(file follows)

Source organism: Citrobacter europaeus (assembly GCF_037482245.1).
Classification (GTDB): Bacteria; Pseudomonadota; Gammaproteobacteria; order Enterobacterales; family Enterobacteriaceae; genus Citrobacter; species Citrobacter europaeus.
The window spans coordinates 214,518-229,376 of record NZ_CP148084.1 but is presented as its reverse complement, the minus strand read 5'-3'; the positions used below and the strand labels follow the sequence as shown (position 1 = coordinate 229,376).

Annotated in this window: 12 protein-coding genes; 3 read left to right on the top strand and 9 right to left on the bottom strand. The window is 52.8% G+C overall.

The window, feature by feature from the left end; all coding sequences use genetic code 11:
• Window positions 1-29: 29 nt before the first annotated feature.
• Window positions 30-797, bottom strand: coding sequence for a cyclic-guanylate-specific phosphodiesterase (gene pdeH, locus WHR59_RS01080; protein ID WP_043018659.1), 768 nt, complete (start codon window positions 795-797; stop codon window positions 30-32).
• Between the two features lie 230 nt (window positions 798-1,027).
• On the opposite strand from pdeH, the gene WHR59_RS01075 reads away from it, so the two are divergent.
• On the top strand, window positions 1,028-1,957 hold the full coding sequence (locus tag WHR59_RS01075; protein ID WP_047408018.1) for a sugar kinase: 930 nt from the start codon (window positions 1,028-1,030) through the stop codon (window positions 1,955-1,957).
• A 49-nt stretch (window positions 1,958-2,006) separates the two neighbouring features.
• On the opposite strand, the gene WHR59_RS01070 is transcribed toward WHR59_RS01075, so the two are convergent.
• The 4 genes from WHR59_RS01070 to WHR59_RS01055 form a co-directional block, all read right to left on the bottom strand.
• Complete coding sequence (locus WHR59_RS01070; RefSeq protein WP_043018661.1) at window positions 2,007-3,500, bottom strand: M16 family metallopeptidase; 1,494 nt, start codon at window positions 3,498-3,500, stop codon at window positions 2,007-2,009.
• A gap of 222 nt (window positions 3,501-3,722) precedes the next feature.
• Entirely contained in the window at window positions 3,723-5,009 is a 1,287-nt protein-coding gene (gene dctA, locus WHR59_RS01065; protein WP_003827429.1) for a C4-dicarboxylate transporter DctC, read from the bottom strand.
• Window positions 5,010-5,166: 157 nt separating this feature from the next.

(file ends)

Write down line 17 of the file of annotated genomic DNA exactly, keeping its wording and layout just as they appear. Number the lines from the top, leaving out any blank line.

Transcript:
• Window positions 5,010-5,166: 157 nt separating this feature from the next.